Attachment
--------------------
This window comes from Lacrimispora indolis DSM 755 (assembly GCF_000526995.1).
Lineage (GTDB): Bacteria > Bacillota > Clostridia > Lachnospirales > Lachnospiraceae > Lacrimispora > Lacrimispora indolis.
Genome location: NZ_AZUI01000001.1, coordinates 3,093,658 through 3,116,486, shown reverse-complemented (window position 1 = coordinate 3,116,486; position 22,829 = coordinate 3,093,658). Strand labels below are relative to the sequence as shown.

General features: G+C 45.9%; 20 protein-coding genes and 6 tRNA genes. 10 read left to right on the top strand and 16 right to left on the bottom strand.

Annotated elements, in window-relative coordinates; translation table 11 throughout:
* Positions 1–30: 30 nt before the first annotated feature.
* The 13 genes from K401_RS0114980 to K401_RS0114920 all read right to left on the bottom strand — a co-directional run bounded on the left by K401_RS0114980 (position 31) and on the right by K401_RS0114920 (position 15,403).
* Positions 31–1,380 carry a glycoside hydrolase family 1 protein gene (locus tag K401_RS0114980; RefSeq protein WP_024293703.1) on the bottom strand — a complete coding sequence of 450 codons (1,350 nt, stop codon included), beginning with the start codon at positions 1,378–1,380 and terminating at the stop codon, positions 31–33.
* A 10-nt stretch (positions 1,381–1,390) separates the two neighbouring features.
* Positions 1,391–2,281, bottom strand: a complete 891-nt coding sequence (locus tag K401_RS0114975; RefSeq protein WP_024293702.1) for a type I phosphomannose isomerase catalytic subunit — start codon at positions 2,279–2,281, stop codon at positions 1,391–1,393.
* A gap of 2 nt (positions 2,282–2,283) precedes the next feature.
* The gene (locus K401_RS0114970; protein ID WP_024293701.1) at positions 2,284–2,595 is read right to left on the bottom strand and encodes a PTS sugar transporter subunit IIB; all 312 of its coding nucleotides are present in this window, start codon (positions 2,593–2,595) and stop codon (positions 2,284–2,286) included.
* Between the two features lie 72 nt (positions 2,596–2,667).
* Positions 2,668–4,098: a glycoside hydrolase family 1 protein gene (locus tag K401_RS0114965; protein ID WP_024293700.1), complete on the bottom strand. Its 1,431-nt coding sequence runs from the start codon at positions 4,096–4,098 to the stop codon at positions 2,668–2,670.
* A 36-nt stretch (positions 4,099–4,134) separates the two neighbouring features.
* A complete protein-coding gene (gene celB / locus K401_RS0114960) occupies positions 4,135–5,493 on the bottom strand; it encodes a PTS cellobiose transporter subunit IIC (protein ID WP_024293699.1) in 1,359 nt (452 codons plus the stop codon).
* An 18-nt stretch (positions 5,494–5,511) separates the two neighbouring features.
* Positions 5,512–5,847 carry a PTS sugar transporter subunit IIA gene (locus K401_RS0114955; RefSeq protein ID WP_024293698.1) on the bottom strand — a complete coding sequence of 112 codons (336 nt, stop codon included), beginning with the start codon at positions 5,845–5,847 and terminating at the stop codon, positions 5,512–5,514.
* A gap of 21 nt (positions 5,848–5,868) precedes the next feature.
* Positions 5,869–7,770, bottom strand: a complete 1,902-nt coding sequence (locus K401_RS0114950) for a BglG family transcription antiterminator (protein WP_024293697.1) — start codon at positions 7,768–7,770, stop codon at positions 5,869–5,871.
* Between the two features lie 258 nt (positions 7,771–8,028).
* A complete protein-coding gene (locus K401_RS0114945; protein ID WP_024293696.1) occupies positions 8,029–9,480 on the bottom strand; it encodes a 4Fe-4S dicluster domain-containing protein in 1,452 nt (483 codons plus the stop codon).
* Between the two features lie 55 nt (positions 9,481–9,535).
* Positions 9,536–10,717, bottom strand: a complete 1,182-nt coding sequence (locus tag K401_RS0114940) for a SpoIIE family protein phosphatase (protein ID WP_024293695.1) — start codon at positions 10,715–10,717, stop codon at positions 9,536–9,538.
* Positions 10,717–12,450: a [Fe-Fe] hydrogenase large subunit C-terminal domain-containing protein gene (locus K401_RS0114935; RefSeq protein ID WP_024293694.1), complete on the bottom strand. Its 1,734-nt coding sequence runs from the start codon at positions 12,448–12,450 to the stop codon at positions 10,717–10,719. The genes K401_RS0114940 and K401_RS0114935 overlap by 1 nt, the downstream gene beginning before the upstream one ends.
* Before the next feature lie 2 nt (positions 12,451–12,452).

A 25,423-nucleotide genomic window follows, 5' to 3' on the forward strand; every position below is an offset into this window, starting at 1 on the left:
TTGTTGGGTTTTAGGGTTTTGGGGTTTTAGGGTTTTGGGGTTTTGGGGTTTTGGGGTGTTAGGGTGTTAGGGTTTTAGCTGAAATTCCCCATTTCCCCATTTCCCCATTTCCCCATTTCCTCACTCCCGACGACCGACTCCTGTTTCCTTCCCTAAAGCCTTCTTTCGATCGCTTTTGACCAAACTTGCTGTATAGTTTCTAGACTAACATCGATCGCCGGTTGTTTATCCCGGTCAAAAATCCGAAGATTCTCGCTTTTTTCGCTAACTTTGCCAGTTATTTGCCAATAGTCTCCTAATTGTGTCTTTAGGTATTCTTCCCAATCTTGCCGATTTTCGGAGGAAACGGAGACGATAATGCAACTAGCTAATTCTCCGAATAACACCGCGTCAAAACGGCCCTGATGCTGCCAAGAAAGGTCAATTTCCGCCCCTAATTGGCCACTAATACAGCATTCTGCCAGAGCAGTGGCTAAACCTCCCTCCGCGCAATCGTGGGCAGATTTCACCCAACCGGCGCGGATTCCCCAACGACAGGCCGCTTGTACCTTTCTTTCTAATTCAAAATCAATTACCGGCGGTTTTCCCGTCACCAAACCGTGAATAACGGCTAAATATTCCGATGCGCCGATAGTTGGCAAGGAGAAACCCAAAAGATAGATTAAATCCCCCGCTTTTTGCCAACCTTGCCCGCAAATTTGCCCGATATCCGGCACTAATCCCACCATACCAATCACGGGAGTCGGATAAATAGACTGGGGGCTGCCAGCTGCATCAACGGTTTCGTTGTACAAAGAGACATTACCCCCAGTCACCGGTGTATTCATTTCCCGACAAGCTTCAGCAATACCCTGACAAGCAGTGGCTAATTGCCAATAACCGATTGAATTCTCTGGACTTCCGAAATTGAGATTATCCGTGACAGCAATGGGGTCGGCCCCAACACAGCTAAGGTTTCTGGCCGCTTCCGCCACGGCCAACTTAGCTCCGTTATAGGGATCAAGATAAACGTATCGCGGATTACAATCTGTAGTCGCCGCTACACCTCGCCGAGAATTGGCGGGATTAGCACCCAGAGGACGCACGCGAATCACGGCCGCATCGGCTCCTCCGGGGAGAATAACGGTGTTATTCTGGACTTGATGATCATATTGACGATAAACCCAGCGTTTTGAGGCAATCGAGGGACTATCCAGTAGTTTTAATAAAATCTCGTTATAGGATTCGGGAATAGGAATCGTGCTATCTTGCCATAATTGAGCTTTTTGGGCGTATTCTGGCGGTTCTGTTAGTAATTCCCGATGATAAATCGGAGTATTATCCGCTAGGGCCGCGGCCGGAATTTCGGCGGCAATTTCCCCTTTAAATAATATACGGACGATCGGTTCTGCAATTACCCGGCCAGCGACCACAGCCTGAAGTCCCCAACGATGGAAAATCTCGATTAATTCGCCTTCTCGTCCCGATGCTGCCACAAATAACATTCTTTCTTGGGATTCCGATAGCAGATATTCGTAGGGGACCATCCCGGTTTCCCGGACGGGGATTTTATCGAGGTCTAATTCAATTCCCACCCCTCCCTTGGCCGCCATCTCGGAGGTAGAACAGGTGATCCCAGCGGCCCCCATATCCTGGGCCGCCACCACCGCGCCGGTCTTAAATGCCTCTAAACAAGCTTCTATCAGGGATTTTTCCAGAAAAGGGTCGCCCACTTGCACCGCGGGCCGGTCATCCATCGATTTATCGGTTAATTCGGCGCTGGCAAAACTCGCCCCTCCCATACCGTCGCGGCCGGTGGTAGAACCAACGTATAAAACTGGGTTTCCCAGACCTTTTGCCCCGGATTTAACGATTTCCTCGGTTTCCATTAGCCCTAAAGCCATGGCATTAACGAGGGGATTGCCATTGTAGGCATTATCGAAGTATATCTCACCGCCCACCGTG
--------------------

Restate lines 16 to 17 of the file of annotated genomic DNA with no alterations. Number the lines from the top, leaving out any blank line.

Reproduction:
* A complete protein-coding gene (gene celB / locus K401_RS0114960) occupies positions 4,135–5,493 on the bottom strand; it encodes a PTS cellobiose transporter subunit IIC (protein ID WP_024293699.1) in 1,359 nt (452 codons plus the stop codon).
* An 18-nt stretch (positions 5,494–5,511) separates the two neighbouring features.